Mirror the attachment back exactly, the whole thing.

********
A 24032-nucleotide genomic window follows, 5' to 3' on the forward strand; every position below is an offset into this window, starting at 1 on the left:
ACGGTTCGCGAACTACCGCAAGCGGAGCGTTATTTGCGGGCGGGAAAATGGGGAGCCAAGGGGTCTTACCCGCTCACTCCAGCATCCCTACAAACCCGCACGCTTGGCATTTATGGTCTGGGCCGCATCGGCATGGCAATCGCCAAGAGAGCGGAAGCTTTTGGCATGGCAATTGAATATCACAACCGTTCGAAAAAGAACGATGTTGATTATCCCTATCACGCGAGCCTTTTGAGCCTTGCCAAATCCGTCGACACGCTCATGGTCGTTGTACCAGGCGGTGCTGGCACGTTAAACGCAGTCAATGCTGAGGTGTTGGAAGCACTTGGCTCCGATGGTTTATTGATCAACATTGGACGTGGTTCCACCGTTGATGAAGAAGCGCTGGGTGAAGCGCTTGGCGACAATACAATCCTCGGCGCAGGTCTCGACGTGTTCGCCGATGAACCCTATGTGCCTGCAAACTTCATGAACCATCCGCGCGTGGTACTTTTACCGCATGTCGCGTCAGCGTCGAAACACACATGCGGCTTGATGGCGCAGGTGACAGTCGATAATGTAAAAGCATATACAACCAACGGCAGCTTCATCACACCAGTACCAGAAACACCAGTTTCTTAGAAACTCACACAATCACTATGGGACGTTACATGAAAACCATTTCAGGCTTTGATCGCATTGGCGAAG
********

A 24032-nucleotide genomic window follows, 5' to 3' on the forward strand; every position below is an offset into this window, starting at 1 on the left:
ACGGTTCGCGAACTACCGCAAGCGGAGCGTTATTTGCGGGCGGGAAAATGGGGAGCCAAGGGGTCTTACCCGCTCACTCCAGCATCCCTACAAACCCGCACGCTTGGCATTTATGGTCTGGGCCGCATCGGCATGGCAATCGCCAAGAGAGCGGAAGCTTTTGGCATGGCAATTGAATATCACAACCGTTCGAAAAAGAACGATGTTGATTATCCCTATCACGCGAGCCTTTTGAGCCTTGCCAAATCCGTCGACACGCTCATGGTCGTTGTACCAGGCGGTGCTGGCACGTTAAACGCAGTCAATGCTGAGGTGTTGGAAGCACTTGGCTCCGATGGTTTATTGATCAACATTGGACGTGGTTCCACCGTTGATGAAGAAGCGCTGGGTGAAGCGCTTGGCGACAATACAATCCTCGGCGCAGGTCTCGACGTGTTCGCCGATGAACCCTATGTGCCTGCAAACTTCATGAACCATCCGCGCGTGGTACTTTTACCGCATGTCGCGTCAGCGTCGAAACACACATGCGGCTTGATGGCGCAGGTGACAGTCGATAATGTAAAAGCATATACAACCAACGGCAGCTTCATCACACCAGTACCAGAAACACCAGTTTCTTAGAAACTCACACAATCACTATGGGACGTTACATGAAAACCATTTCAGGCTTTGATCGCATTGGCGAAG